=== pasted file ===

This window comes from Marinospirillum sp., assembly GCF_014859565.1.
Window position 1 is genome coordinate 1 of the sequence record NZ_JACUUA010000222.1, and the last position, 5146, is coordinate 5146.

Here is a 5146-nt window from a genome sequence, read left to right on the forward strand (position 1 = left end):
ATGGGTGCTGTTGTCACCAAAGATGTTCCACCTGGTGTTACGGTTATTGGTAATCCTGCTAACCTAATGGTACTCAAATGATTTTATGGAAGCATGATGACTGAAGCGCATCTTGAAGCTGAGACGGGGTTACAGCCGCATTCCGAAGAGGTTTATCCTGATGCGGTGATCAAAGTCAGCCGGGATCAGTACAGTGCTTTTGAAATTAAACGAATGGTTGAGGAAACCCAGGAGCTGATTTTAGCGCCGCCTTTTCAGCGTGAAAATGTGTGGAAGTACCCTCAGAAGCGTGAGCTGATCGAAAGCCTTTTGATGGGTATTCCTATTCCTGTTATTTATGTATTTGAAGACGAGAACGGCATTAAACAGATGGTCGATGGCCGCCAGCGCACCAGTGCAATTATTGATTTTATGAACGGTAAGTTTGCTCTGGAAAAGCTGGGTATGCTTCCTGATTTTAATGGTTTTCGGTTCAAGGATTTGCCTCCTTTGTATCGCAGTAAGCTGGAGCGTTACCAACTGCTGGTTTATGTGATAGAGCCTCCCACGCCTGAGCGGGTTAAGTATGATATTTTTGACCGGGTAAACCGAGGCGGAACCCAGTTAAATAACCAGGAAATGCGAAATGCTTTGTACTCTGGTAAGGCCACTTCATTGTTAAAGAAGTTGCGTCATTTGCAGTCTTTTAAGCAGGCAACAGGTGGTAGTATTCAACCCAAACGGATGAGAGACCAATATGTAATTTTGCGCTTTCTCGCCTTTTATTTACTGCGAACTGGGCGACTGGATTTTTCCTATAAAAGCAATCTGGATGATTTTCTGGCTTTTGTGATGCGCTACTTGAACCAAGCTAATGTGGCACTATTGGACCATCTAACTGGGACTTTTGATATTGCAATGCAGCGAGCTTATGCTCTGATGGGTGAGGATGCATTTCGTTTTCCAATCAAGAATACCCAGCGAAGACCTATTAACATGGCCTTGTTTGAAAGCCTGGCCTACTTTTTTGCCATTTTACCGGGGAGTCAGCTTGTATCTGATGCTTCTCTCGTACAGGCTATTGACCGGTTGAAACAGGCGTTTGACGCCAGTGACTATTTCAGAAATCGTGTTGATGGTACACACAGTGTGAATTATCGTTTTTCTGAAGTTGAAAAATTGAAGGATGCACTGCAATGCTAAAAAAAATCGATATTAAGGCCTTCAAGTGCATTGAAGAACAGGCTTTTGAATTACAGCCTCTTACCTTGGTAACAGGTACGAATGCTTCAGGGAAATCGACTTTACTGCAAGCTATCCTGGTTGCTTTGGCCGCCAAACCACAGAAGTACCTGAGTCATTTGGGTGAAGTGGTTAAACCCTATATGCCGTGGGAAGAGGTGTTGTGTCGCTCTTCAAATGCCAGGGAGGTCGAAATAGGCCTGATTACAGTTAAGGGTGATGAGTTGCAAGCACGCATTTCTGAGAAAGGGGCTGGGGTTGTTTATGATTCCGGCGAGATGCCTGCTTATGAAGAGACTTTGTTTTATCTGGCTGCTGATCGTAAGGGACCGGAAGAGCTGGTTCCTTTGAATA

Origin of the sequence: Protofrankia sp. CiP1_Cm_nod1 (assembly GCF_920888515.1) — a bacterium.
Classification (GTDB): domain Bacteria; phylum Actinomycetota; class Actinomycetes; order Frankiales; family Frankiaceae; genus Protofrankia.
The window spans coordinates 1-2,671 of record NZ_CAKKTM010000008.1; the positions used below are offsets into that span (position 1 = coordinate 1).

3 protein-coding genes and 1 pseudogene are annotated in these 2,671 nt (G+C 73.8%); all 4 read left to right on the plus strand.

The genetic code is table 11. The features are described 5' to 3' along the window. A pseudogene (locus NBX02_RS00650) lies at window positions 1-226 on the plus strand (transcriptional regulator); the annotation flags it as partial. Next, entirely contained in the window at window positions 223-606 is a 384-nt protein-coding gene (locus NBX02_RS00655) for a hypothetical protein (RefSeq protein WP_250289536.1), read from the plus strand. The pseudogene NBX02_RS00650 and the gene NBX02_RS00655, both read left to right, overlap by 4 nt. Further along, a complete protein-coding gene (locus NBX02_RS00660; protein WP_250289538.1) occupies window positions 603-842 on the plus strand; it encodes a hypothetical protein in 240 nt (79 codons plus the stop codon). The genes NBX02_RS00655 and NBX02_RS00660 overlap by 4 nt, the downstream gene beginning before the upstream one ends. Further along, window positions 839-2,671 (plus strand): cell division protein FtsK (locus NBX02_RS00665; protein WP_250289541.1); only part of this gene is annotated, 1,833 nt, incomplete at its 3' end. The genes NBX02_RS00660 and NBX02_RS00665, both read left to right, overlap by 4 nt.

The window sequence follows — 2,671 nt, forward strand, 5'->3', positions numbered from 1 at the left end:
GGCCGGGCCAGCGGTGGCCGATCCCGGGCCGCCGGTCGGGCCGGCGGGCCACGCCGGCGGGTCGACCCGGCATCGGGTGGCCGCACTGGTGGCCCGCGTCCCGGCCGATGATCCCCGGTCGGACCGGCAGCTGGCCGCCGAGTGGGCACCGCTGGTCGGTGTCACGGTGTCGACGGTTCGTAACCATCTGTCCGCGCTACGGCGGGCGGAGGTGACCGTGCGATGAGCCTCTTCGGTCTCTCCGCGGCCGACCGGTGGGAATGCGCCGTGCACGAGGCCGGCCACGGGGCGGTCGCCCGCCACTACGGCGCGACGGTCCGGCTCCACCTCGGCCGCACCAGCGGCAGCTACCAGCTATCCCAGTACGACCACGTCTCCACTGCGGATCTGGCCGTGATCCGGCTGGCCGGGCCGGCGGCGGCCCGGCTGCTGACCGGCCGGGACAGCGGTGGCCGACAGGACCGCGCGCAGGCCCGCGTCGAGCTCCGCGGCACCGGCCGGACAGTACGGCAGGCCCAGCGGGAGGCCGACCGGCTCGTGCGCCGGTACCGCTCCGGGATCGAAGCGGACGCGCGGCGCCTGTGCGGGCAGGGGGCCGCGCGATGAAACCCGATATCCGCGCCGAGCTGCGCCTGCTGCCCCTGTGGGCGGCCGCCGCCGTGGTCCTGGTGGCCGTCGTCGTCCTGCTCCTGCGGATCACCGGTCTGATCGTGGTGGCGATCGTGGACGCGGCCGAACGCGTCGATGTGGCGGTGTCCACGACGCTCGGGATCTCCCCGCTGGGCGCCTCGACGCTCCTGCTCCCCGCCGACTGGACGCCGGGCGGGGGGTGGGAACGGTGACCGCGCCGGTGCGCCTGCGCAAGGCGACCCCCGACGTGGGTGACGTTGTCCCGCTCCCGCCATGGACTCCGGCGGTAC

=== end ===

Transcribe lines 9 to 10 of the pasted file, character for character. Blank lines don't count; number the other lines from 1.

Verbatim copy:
The genetic code is table 11. The features are described 5' to 3' along the window. A pseudogene (locus NBX02_RS00650) lies at window positions 1-226 on the plus strand (transcriptional regulator); the annotation flags it as partial. Next, entirely contained in the window at window positions 223-606 is a 384-nt protein-coding gene (locus NBX02_RS00655) for a hypothetical protein (RefSeq protein WP_250289536.1), read from the plus strand. The pseudogene NBX02_RS00650 and the gene NBX02_RS00655, both read left to right, overlap by 4 nt. Further along, a complete protein-coding gene (locus NBX02_RS00660; protein WP_250289538.1) occupies window positions 603-842 on the plus strand; it encodes a hypothetical protein in 240 nt (79 codons plus the stop codon). The genes NBX02_RS00655 and NBX02_RS00660 overlap by 4 nt, the downstream gene beginning before the upstream one ends. Further along, window positions 839-2,671 (plus strand): cell division protein FtsK (locus NBX02_RS00665; protein WP_250289541.1); only part of this gene is annotated, 1,833 nt, incomplete at its 3' end. The genes NBX02_RS00660 and NBX02_RS00665, both read left to right, overlap by 4 nt.

The window sequence follows — 2,671 nt, forward strand, 5'->3', positions numbered from 1 at the left end: